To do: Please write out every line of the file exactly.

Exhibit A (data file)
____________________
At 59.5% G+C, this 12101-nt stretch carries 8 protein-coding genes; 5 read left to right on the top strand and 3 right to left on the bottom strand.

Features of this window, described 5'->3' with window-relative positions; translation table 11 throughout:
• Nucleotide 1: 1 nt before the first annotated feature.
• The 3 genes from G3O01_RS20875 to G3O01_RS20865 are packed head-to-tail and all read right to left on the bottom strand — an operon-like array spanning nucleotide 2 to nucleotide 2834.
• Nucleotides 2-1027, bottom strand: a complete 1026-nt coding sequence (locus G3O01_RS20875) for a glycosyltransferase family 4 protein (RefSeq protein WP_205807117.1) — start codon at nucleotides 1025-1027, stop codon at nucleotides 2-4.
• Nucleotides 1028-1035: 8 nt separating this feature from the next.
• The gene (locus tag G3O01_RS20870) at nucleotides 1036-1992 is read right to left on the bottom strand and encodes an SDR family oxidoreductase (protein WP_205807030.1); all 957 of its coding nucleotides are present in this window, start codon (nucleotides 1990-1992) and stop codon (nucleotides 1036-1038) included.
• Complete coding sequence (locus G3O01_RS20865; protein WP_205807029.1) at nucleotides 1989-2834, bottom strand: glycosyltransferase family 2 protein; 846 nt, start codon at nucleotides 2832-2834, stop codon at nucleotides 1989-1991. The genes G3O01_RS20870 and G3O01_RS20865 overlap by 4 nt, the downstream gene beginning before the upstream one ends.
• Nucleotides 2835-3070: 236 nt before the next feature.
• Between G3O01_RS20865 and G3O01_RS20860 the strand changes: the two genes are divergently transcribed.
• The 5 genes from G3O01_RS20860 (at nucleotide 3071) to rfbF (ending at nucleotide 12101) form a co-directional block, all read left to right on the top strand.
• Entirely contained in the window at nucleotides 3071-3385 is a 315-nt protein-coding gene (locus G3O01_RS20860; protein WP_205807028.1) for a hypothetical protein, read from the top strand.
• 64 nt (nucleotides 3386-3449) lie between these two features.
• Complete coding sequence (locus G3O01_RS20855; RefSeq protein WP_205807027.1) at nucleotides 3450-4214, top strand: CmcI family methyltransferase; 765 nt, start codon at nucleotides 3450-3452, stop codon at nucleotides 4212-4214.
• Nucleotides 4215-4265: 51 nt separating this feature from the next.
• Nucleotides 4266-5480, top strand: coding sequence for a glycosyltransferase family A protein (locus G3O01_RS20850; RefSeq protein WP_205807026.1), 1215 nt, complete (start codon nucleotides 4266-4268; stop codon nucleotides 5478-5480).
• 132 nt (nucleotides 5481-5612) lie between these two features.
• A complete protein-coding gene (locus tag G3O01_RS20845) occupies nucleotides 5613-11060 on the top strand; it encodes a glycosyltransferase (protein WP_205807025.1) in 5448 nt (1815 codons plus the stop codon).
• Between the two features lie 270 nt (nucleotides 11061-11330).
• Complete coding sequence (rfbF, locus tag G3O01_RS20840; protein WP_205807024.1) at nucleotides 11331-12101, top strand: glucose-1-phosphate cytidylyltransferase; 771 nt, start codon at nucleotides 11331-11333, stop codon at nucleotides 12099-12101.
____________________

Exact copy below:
At 59.5% G+C, this 12101-nt stretch carries 8 protein-coding genes; 5 read left to right on the top strand and 3 right to left on the bottom strand.

Features of this window, described 5'->3' with window-relative positions; translation table 11 throughout:
• Nucleotide 1: 1 nt before the first annotated feature.
• The 3 genes from G3O01_RS20875 to G3O01_RS20865 are packed head-to-tail and all read right to left on the bottom strand — an operon-like array spanning nucleotide 2 to nucleotide 2834.
• Nucleotides 2-1027, bottom strand: a complete 1026-nt coding sequence (locus G3O01_RS20875) for a glycosyltransferase family 4 protein (RefSeq protein WP_205807117.1) — start codon at nucleotides 1025-1027, stop codon at nucleotides 2-4.
• Nucleotides 1028-1035: 8 nt separating this feature from the next.
• The gene (locus tag G3O01_RS20870) at nucleotides 1036-1992 is read right to left on the bottom strand and encodes an SDR family oxidoreductase (protein WP_205807030.1); all 957 of its coding nucleotides are present in this window, start codon (nucleotides 1990-1992) and stop codon (nucleotides 1036-1038) included.
• Complete coding sequence (locus G3O01_RS20865; protein WP_205807029.1) at nucleotides 1989-2834, bottom strand: glycosyltransferase family 2 protein; 846 nt, start codon at nucleotides 2832-2834, stop codon at nucleotides 1989-1991. The genes G3O01_RS20870 and G3O01_RS20865 overlap by 4 nt, the downstream gene beginning before the upstream one ends.
• Nucleotides 2835-3070: 236 nt before the next feature.
• Between G3O01_RS20865 and G3O01_RS20860 the strand changes: the two genes are divergently transcribed.
• The 5 genes from G3O01_RS20860 (at nucleotide 3071) to rfbF (ending at nucleotide 12101) form a co-directional block, all read left to right on the top strand.
• Entirely contained in the window at nucleotides 3071-3385 is a 315-nt protein-coding gene (locus G3O01_RS20860; protein WP_205807028.1) for a hypothetical protein, read from the top strand.
• 64 nt (nucleotides 3386-3449) lie between these two features.
• Complete coding sequence (locus G3O01_RS20855; RefSeq protein WP_205807027.1) at nucleotides 3450-4214, top strand: CmcI family methyltransferase; 765 nt, start codon at nucleotides 3450-3452, stop codon at nucleotides 4212-4214.
• Nucleotides 4215-4265: 51 nt separating this feature from the next.
• Nucleotides 4266-5480, top strand: coding sequence for a glycosyltransferase family A protein (locus G3O01_RS20850; RefSeq protein WP_205807026.1), 1215 nt, complete (start codon nucleotides 4266-4268; stop codon nucleotides 5478-5480).
• 132 nt (nucleotides 5481-5612) lie between these two features.
• A complete protein-coding gene (locus tag G3O01_RS20845) occupies nucleotides 5613-11060 on the top strand; it encodes a glycosyltransferase (protein WP_205807025.1) in 5448 nt (1815 codons plus the stop codon).
• Between the two features lie 270 nt (nucleotides 11061-11330).
• Complete coding sequence (rfbF, locus tag G3O01_RS20840; protein WP_205807024.1) at nucleotides 11331-12101, top strand: glucose-1-phosphate cytidylyltransferase; 771 nt, start codon at nucleotides 11331-11333, stop codon at nucleotides 12099-12101.